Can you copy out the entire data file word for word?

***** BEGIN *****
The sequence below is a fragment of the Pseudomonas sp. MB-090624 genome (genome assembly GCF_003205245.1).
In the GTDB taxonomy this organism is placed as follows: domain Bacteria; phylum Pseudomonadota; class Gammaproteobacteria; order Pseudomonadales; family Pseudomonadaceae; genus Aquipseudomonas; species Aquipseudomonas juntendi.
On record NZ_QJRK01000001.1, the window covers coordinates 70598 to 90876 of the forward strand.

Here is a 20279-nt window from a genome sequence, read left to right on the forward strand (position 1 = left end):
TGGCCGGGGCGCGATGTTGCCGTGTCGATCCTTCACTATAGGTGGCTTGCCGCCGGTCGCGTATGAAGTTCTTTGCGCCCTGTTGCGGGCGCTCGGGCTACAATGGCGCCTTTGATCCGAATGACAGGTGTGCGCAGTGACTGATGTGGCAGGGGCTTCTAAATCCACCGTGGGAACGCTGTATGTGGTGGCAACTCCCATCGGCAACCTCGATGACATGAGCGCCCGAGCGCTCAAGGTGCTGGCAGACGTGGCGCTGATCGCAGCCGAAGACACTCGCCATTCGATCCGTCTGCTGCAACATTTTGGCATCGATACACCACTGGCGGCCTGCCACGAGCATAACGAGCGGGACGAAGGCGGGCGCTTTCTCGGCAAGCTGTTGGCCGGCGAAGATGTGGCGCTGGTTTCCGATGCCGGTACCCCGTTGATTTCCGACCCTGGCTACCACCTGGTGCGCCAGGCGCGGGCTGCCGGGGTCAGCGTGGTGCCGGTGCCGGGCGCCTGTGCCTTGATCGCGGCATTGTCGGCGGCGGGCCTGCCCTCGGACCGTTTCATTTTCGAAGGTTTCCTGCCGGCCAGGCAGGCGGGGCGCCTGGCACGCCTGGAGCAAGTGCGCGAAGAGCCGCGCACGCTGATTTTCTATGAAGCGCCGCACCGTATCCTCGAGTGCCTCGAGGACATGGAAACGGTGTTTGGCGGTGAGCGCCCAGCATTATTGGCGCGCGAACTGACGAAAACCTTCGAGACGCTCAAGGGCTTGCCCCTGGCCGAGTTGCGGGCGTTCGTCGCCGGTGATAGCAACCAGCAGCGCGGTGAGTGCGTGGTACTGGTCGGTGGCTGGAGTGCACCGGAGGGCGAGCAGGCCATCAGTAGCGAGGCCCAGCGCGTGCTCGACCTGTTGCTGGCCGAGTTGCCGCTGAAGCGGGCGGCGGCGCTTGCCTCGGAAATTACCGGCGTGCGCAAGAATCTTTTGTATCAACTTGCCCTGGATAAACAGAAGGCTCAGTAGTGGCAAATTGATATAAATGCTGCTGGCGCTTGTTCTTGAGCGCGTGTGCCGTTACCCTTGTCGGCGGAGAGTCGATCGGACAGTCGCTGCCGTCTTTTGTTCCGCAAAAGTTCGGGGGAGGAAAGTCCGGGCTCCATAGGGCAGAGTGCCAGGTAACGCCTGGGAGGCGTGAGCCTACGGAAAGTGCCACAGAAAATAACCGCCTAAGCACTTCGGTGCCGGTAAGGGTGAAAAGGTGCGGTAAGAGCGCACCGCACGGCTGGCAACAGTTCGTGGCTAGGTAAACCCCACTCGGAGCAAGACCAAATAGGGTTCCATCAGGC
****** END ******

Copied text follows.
The sequence below is a fragment of the Pseudomonas sp. MB-090624 genome (genome assembly GCF_003205245.1).
In the GTDB taxonomy this organism is placed as follows: domain Bacteria; phylum Pseudomonadota; class Gammaproteobacteria; order Pseudomonadales; family Pseudomonadaceae; genus Aquipseudomonas; species Aquipseudomonas juntendi.
On record NZ_QJRK01000001.1, the window covers coordinates 70598 to 90876 of the forward strand.

Here is a 20279-nt window from a genome sequence, read left to right on the forward strand (position 1 = left end):
TGGCCGGGGCGCGATGTTGCCGTGTCGATCCTTCACTATAGGTGGCTTGCCGCCGGTCGCGTATGAAGTTCTTTGCGCCCTGTTGCGGGCGCTCGGGCTACAATGGCGCCTTTGATCCGAATGACAGGTGTGCGCAGTGACTGATGTGGCAGGGGCTTCTAAATCCACCGTGGGAACGCTGTATGTGGTGGCAACTCCCATCGGCAACCTCGATGACATGAGCGCCCGAGCGCTCAAGGTGCTGGCAGACGTGGCGCTGATCGCAGCCGAAGACACTCGCCATTCGATCCGTCTGCTGCAACATTTTGGCATCGATACACCACTGGCGGCCTGCCACGAGCATAACGAGCGGGACGAAGGCGGGCGCTTTCTCGGCAAGCTGTTGGCCGGCGAAGATGTGGCGCTGGTTTCCGATGCCGGTACCCCGTTGATTTCCGACCCTGGCTACCACCTGGTGCGCCAGGCGCGGGCTGCCGGGGTCAGCGTGGTGCCGGTGCCGGGCGCCTGTGCCTTGATCGCGGCATTGTCGGCGGCGGGCCTGCCCTCGGACCGTTTCATTTTCGAAGGTTTCCTGCCGGCCAGGCAGGCGGGGCGCCTGGCACGCCTGGAGCAAGTGCGCGAAGAGCCGCGCACGCTGATTTTCTATGAAGCGCCGCACCGTATCCTCGAGTGCCTCGAGGACATGGAAACGGTGTTTGGCGGTGAGCGCCCAGCATTATTGGCGCGCGAACTGACGAAAACCTTCGAGACGCTCAAGGGCTTGCCCCTGGCCGAGTTGCGGGCGTTCGTCGCCGGTGATAGCAACCAGCAGCGCGGTGAGTGCGTGGTACTGGTCGGTGGCTGGAGTGCACCGGAGGGCGAGCAGGCCATCAGTAGCGAGGCCCAGCGCGTGCTCGACCTGTTGCTGGCCGAGTTGCCGCTGAAGCGGGCGGCGGCGCTTGCCTCGGAAATTACCGGCGTGCGCAAGAATCTTTTGTATCAACTTGCCCTGGATAAACAGAAGGCTCAGTAGTGGCAAATTGATATAAATGCTGCTGGCGCTTGTTCTTGAGCGCGTGTGCCGTTACCCTTGTCGGCGGAGAGTCGATCGGACAGTCGCTGCCGTCTTTTGTTCCGCAAAAGTTCGGGGGAGGAAAGTCCGGGCTCCATAGGGCAGAGTGCCAGGTAACGCCTGGGAGGCGTGAGCCTACGGAAAGTGCCACAGAAAATAACCGCCTAAGCACTTCGGTGCCGGTAAGGGTGAAAAGGTGCGGTAAGAGCGCACCGCACGGCTGGCAACAGTTCGTGGCTAGGTAAACCCCACTCGGAGCAAGACCAAATAGGGTTCCATCAGGC